4 surprising health benefits of donating blood

4 surprising health benefits of donating blood

  • Healthy living is not only a lifestyle but it also about being positive. Doing good deeds for others can have great benefits on your health.
  • Donating blood is a good deed that can go a long way as it truly can save someone’s life.
  • According to American Red Cross, “every two seconds someone in the U.S. needs blood.”
  • Donated blood is used in blood transfusions for sickle cell patients, cancer patients, or car accident victims, to name a few.
  • American Red Cross also notes that blood cannot be manufactured – it can only come from donors.
  • Most people donate blood to help others. However, only 10 percent of eligible donors in the U.S. actually donate every year.
  • Most people don’t give blood because they don’t like needles, or they never thought about it. “It may be time to start thinking about it today, or muster up the courage to overcome your fear of needles, as giving blood doesn’t only help others… it helps you too,” says Dr. Joseph Mercola, a leading physician, and health & nutrition expert.
  • Let’s take a look at four surprising benefits of donating blood.
  • 1. Regulates iron levels in blood:
  • Iron is an essential nutrient for our blood. For each unit of blood donated, you lose about 1/4 gram of iron. This may sound like a bad thing, especially because a lack of enough iron in the blood can lead to iron-deficiency anemia.
  • But most people don’t realize that too much iron in the blood is even worse and is more common.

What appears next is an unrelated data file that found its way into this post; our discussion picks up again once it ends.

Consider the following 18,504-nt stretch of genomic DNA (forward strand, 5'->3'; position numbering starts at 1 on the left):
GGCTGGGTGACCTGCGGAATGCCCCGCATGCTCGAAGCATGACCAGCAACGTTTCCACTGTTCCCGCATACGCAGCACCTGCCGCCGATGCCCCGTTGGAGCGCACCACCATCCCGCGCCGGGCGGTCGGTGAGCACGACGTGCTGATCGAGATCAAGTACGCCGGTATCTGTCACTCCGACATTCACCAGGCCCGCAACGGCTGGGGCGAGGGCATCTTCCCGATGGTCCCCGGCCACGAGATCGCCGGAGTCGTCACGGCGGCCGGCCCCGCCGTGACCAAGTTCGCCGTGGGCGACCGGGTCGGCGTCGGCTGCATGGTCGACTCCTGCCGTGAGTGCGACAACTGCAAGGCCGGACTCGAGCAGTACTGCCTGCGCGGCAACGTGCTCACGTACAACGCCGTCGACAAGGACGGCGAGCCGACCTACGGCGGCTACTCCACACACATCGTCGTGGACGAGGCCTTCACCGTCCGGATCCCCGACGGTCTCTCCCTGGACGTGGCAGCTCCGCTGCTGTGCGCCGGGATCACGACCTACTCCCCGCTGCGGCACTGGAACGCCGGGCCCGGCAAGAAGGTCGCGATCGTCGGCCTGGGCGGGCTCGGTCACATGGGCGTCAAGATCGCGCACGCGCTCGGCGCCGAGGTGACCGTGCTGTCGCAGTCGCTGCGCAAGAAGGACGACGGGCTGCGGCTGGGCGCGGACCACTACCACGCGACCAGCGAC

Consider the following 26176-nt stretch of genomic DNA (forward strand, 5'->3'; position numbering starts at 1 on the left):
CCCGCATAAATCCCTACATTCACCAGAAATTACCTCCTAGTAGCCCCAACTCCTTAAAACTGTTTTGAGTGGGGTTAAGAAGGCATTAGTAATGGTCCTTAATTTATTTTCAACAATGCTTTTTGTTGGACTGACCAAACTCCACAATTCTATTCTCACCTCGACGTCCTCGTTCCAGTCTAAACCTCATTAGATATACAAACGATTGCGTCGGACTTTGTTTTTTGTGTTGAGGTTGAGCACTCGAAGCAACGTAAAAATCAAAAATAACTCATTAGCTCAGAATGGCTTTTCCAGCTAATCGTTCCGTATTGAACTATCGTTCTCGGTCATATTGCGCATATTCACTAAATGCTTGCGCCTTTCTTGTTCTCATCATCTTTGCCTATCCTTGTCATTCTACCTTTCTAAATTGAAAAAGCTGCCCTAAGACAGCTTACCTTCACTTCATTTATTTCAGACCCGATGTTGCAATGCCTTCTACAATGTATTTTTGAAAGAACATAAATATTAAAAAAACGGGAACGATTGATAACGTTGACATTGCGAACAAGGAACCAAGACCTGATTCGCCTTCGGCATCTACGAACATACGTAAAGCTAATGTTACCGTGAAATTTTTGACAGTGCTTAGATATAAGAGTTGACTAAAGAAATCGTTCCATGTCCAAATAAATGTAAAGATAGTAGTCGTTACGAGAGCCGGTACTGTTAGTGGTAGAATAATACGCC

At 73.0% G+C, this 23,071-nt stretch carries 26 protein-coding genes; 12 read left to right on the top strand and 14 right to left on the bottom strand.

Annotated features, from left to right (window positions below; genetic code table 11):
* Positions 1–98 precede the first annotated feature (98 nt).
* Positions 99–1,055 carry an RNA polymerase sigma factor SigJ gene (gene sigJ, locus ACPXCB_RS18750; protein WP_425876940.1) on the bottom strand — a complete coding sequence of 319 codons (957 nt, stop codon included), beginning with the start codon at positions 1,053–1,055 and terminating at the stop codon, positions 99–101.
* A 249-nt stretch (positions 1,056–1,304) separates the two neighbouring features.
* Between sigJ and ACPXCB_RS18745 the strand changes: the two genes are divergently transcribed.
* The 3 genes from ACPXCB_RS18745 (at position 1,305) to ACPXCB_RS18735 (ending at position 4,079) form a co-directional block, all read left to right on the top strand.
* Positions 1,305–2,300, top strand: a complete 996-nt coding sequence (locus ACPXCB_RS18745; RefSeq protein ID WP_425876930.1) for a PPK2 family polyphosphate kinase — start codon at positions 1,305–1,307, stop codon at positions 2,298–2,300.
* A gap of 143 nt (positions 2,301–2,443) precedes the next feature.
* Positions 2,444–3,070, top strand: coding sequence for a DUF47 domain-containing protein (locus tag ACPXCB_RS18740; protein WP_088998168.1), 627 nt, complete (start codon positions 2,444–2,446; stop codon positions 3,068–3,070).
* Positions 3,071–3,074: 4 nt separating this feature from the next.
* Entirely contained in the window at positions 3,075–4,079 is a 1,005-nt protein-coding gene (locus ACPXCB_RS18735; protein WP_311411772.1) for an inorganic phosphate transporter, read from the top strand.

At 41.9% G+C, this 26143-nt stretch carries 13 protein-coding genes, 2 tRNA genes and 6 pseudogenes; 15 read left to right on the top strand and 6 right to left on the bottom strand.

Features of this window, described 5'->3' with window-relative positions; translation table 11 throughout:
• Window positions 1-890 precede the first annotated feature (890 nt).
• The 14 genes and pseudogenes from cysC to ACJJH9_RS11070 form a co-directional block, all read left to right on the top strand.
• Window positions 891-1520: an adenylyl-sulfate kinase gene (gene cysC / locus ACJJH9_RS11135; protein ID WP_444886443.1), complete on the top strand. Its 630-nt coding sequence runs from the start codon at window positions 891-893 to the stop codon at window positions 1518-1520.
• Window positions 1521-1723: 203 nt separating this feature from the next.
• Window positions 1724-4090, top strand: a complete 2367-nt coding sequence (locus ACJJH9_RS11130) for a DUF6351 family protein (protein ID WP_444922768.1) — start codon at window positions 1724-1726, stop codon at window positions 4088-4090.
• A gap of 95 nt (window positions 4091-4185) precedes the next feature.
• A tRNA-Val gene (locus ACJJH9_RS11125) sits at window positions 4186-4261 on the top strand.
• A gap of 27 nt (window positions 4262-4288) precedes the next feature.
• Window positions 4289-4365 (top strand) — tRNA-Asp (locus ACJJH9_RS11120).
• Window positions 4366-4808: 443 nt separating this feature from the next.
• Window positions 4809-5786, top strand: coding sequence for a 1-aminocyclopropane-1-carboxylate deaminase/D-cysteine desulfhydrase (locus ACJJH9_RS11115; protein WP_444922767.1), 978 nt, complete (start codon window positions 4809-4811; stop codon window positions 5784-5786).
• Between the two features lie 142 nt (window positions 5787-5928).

• A study published in the American Journal of Epidemiology shows that blood donors were found to be 88 percent less likely to suffer a heart attack. “Because high body iron stores have been suggested as a risk factor for acute myocardial infarction, donation of blood could theoretically reduce the risk by lowering body iron stores,” the researchers explain.
  • 2. Improved blood flow:
  • Smoking, radio frequencies, toxic electromagnetic forces, high-diet, anxiety and high cholesterol all have one thing in common: They make the blood thick and decrease blood flow. This can increase risk of blood clots or stroke.
  • Frequent blood donations may improve blood flow and may limit damage to the lining in blood vessels. “What is clear is that blood donors seem to not be hospitalized so often and if they are, they have shorter lengths of stay… And they’re less likely to get heart attacks, strokes, and cancers,” Phillip DeChristopher, M.D., Ph.D., director of the Loyola University Health System blood bank, told TIME.
  • 3. You get a mini physical:
  • Before donating blood, all donors receive a mini physical. Temperature, blood pressure, pulse, and hemoglobin are all checked. Your blood is also tested for serious infectious diseases, including HIV, hepatitis B and C, West Nile Virus, and syphilis.
  • Donating blood is certainly not a replacement for medical care, but it does give you a (free) glimpse into your health (as well as notice if you’ve been exposed to an infectious disease without knowing),” explains Mercola.
  • 4. Longer lifespan:
  • Donors who volunteer to give blood to help others are shown to have a longer lifespan than those who do it for self-centered reasons.
  • A study published in Health Psychology showed that selfless donors had a significantly reduced risk of mortality.
  • “This could mean that people who volunteer with other people as their main motivation may be buffered from potential stressors associated with volunteering, such as time constraints and lack of pay,” the lead author stated.
  • Take a healthy living step and donate blood! You can save a life.
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